For decades many Catholics (including me) have watched in disgust as senior prelates in these United States have remained silent while highly placed and unimaginably wealthy Catholic politicians have used their immense power and influence to further and expand the cause of abortion. Indeed, the USCCB and its minions have not only ignored this gob-smacking public scandal, they have smiled approvingly on, sought photo opportunities with, and truckled to, these people. It makes one want to puke.
From Religion News Service:
“The U.S. Conference of Catholic Bishops opened its spring meeting this week with a stern reproach of the Trump administration’s latest immigration policies, with the group’s president suggesting the new rules on asylum are a “right to life” issue.
Some bishops followed by urging protests, including “canonical penalties” for those who carry out the administration’s new rules.
Within minutes of opening the USCCB’s biannual meeting in Fort Lauderdale on Wednesday (June 13), Cardinal Daniel DiNardo, president of the USCCB and archbishop of Galveston-Houston, read aloud a statement deeply critical of Attorney General Jeff Sessions’ recent announcement regarding asylum qualifications…
“At its core, asylum is an instrument to preserve the right to life,” DiNardo said, reading from the statement. “The Attorney General’s recent decision elicits deep concern because it potentially strips asylum from many women who lack adequate protection…
When he finished, DiNardo asked bishops to clap if they approved the statement. The room erupted in applause…
“Bishop Edward Weisenburger of Tucson, Ariz., made a bolder suggestion, raising the possibility of implementing canonical penalties for Catholics “who are involved in this,” referring to children being separated from their families at the border. Canonical penalties can range from denial of sacraments to excommunication, though Weisenburger did not specify what he intended beyond referring to sanctions that already exist for “life issues.” (my emphasis)
To be clear, the United States has among the most permissive immigration and naturalization laws of any nation on the planet. Far more permissive than the Vatican. The United States has also, for decades, been incredibly loose and generous regarding those who ignore the law and come here illegally. The US hasn’t been as loose regarding illegal immigration as, say, countries of the European Union, but it has been far more lax than, say, the Vatican, Mexico or most other nations on the planet. But, currently, illegal immigration (not to be confused with legal immigration) has become a significant public policy problem in the US, as it has in the EU.
“The more prosperous nations are obliged, to the extent that they are able, to welcome the foreigner in search of security and the means of livelihood which he cannot find in his country of origin…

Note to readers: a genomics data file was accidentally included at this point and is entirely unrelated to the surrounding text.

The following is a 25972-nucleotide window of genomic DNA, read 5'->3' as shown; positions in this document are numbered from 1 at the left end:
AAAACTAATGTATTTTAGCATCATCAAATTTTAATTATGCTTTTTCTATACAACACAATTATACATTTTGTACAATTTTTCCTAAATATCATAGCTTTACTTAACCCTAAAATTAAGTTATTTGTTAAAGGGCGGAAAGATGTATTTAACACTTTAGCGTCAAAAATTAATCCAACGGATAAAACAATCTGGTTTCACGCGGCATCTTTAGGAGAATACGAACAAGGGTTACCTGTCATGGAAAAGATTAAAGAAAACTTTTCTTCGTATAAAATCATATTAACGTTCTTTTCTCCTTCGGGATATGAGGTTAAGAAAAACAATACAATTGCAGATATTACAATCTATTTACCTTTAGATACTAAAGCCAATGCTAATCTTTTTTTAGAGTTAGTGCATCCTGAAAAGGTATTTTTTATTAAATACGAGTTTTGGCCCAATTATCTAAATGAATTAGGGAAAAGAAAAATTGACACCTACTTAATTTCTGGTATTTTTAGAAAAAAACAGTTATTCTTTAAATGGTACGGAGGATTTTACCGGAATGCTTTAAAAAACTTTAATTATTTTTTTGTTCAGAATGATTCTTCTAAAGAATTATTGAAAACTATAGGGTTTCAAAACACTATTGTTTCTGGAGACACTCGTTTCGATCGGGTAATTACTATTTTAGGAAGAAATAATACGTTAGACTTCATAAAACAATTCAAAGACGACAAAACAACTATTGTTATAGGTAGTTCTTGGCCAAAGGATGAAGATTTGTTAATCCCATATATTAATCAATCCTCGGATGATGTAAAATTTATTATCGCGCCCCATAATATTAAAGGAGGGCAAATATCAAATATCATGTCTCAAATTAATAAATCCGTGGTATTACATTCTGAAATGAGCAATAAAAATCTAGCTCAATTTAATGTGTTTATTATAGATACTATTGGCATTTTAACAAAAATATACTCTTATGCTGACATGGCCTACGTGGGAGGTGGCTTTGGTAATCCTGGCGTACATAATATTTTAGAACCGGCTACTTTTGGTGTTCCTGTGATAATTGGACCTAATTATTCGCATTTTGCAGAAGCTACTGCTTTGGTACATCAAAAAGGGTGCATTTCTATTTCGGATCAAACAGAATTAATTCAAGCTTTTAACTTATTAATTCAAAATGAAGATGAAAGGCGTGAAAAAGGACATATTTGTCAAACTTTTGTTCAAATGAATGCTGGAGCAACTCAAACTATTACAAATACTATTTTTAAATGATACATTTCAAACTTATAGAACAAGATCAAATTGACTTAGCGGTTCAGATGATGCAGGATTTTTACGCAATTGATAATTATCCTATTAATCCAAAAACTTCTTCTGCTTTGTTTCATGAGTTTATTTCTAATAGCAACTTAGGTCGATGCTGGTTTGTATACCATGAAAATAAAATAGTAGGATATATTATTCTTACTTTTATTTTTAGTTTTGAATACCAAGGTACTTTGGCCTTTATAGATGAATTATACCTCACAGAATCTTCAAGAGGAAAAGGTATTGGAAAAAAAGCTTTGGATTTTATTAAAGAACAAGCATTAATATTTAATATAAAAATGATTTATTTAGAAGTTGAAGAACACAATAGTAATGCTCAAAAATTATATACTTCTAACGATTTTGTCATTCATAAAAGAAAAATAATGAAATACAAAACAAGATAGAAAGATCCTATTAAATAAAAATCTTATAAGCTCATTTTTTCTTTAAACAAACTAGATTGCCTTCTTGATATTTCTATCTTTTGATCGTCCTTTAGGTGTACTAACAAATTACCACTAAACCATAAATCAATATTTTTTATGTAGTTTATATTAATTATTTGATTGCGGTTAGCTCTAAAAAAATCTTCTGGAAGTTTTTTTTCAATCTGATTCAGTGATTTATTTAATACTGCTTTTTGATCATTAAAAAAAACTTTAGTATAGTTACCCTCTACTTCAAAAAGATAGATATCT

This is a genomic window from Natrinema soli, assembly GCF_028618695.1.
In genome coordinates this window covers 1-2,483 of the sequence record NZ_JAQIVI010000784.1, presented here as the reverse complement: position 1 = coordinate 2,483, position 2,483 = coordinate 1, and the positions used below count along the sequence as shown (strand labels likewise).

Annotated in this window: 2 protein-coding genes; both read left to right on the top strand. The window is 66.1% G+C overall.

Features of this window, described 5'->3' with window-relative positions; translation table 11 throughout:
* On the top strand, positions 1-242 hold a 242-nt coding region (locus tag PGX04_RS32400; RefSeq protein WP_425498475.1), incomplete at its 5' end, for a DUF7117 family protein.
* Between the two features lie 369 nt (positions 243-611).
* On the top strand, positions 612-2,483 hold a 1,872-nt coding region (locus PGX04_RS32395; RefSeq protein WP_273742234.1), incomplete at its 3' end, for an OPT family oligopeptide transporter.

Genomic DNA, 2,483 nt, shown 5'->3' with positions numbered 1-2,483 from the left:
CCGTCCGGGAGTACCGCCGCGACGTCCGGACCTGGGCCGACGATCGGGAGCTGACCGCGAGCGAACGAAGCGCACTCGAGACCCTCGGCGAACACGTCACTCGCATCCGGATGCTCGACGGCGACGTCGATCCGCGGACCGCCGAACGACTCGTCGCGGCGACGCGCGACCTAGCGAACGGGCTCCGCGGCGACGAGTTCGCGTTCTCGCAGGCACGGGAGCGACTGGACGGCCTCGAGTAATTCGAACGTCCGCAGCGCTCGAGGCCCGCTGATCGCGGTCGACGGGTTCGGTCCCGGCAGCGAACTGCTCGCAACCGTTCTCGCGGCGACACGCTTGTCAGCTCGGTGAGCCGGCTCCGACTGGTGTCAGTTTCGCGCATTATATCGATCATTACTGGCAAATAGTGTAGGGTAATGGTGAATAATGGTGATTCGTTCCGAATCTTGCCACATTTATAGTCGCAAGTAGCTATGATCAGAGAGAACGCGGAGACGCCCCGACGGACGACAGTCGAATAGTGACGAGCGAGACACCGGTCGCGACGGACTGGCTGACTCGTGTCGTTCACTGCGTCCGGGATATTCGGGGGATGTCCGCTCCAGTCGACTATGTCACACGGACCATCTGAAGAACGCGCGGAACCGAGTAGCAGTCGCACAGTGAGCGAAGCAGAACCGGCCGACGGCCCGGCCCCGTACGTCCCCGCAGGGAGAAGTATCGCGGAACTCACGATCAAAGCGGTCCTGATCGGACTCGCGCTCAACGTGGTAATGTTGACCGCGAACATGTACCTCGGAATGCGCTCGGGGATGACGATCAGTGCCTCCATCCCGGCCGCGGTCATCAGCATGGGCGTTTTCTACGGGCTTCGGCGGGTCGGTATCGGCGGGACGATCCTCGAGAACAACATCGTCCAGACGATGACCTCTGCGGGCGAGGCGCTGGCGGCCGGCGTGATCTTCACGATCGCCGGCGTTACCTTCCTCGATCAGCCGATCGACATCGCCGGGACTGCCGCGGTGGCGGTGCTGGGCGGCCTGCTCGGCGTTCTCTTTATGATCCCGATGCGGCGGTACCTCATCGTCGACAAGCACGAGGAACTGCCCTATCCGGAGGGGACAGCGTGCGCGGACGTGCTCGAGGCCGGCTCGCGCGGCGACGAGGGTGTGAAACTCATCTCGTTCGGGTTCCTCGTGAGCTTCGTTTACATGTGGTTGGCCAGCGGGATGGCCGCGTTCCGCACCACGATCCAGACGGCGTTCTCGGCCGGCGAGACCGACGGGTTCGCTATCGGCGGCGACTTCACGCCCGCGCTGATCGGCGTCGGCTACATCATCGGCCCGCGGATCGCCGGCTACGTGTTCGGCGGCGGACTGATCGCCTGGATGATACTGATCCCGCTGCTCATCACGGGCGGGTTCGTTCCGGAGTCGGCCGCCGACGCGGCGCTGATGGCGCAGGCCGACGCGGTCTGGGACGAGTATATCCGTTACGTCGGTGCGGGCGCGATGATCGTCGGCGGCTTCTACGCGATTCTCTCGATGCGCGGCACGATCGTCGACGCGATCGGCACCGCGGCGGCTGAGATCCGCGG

“Political authorities, for the sake of the common good… may make the exercise of the right to immigrate subject to various juridical conditions, especially with regard to the immigrants’ duties toward their country of adoption. Immigrants are obliged to respect with gratitude the material and spiritual heritage of the country that receives them, to obey its laws and to assist in carrying civic burdens.” Catechism of the Catholic Church, 2241 (my emphasis)
Prescinding from the simple fact that the very first act of one who crosses the border illegally is to disregard the laws of “the country that receives” him, regulation of immigration is absolutely a matter within the territory of legitimate governmental regulation. Control of illegal immigration (remember, we are not discussing legal immigration) is not a “right to life” issue, it is a complex matter of balancing charity to those who have already broken our laws with fairness and justice to the citizens and legal immigrants who have not broken our laws. The United States is a large and wealthy country, and can, and has, and still does, warmly accept those who come here legally and want to contribute to, and be a part of, our civilization. But the US is not a bottomless pit, and the US cannot correct all the ills of the world, or the dysfunction of other nations – we are struggling enough with our own dysfunctions.
Catholics may disagree regarding solutions to the profoundly difficult problem of decades of massive illegal immigration in the country, and its heavy aftermath, while remaining within the bounds of justice and charity. For the USCCB to call for canonical penalties against those who are upholding the laws – which are not unjust and which are attempting to deal fairly to all concerned in a nearly impossible situation – while simultaneously ignoring (and by their example, endorsing) the ongoing scandal of politicians who enact pro-abortion laws – is itself a source of scandal, and clerical malpractice. That, in a nutshell, is that.
Curate, ut valeatis.